New report from the AAA Foundation for Traffic Safety and the University of Utah shows dangerous mental distractions exist even when drivers keep their hands on the wheel and their eyes on the road.
Technology embedded in cars now allow drivers to make hands-free phone calls, check and respond to emails, search for and make reservations at a restaurant and new gadgets and services are introduced daily. Automakers are trying to capitalize on the strong interest from drivers, especially younger ones. In fact, automakers are betting on these technologies as a way to create differentiation in a hyper busy, hyper competitive market.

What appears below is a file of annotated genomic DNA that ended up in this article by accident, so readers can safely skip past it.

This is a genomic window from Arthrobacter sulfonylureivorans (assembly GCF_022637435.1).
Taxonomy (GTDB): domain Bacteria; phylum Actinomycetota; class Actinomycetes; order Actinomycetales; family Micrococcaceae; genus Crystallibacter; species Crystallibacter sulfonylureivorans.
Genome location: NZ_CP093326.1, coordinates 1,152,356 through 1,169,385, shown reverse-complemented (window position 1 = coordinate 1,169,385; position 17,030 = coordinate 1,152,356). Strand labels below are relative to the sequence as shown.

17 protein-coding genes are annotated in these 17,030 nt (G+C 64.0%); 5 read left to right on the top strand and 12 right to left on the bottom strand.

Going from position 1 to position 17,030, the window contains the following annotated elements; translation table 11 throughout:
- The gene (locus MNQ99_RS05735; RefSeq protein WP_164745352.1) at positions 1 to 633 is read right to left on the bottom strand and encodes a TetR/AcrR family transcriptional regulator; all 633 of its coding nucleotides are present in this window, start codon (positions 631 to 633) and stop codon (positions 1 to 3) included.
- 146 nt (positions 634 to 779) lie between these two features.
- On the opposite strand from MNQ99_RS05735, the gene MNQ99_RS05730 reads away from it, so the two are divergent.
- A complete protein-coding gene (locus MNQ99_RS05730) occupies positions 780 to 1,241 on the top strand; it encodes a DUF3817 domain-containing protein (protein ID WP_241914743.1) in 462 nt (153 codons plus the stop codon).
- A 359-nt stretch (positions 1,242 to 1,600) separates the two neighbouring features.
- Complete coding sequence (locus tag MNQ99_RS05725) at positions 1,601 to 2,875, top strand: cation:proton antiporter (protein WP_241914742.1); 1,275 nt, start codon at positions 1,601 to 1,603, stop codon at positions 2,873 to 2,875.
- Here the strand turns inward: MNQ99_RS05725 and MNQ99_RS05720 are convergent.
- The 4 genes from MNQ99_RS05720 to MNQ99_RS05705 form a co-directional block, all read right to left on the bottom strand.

But research out of the University of Utah shows that drivers experience a high level of distraction while using these features — even when hands are on the wheel and eyes are on the road.
The solution to the problem is not within easy reach. Regulations and enforcement are not likely to make a significant dent, even with heightened public awareness. At the end, we cannot rely exclusively on safe drivers; the solution should be centered on safe cars. However, the industry, regulatory agencies and standard bodies are only in the beginning stages of the process.
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